Egyptian airstrike kills eight Mexican tourists, victims reportedly include U.S. dual citizens
Twelve people are dead after Egyptian security forces attacked a group of tourists in the country’s western desert Sunday. At least eight of the dead are Mexican nationals who were traveling through Egypt’s Western Desert as part of a safari tour. Shannon Young has more from Mexico.
According to a statement from Egypt’s Interior Ministry, joint forces of the police and military mistook the four-SUV caravan carrying Mexican tourists and Egyptians for a group of suspected terrorists.
In a Monday press conference, Mexican Foreign Secretary Claudia Ruiz Massieu said the Mexican nationals were on their way to the Bahariya oasis with the Windows of Egypt tourism company. The group had stopped to eat when they came under attack.
Ruiz Massieu said Mexico’s ambassador in Egypt, Jorge Álvarez Fuentes, met with the Mexican survivors of the attack.
“Ambassador Álvarez Fuentes personally interviewed the six hospitalized Mexicans who each told him, separately, they had suffered an air attack with bombs dropped from an airplane and helicopters,” Massieu said. “They were evacuated by civilian and military vehicles and then transported by ambulance to the hospital.”
Ruiz Massieu arrived in Cairo Tuesday, along with relatives of seven of the victims.
The six wounded Mexicans are reportedly in stable condition. Information on the state of the Egyptian survivors has not been widely reported.
The Egyptian government says it has formed a working group to examine the causes and circumstances. It initially alleged the tour company did not have authorization to be in the area, a claim the tour company refuted by showing its permit for the trip – complete with itinerary – to journalists in Egypt.
Media reports indicate at least two of the Mexican victims hold dual U.S. nationality. In a Tuesday afternoon press briefing, more than 48-hours after the airstrike, State Department spokesperson John Kirby offered no information to confirm or deny those reports: “We’re aware of reports that an American citizen may have been involved. Our embassy is reaching out and making the appropriate inquiries. I just don’t have anything to add.”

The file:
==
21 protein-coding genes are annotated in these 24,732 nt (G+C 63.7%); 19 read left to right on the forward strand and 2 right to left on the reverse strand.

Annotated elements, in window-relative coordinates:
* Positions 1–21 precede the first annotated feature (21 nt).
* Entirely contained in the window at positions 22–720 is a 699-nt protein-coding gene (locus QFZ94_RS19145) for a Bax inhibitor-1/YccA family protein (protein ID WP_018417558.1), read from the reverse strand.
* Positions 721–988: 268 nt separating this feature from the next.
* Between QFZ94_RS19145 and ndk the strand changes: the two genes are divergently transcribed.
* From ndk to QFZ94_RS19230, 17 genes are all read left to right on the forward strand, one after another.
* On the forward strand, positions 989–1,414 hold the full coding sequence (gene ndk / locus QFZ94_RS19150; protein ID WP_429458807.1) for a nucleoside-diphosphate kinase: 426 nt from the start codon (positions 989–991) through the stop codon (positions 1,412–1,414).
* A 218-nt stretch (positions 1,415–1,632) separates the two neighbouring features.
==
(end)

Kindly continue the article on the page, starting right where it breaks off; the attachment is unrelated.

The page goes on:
When questioned Monday about U.S. citizens killed or injured in the attack, Kirby cited the Privacy Act when pressed to confirm or deny. Journalists at Monday’s briefing also asked Kirby about eyewitness reports that Egyptian forces used U.S.-made Apache helicopters in the attack.
“Well, look, the Egyptians have said they’re going to investigate this – this tragic accident,” Kirby replied. “And so we need to let the investigation proceed before we jump to any conclusions about exactly what happened and what the circumstance were or what hardware was involved. Separate and distinct from that, it is commonplace for – in foreign military sales programs to have end-user agreements on the types of equipment that the U.S. military sells or provides to allies and partners.”
According to the U.S. Embassy in Cairo, the U.S. government has recently supplied Egypt with F-16 fighter jets, Apache helicopters, Fast Missile Craft, armored vehicles, and “other weapons systems in support of Egyptian military capabilities in the fight against terrorism.”
The U.S. government lifted its two-year-long ban on military aid to Egypt in March and has committed to providing $1.3 billion in military aid to Egypt this year.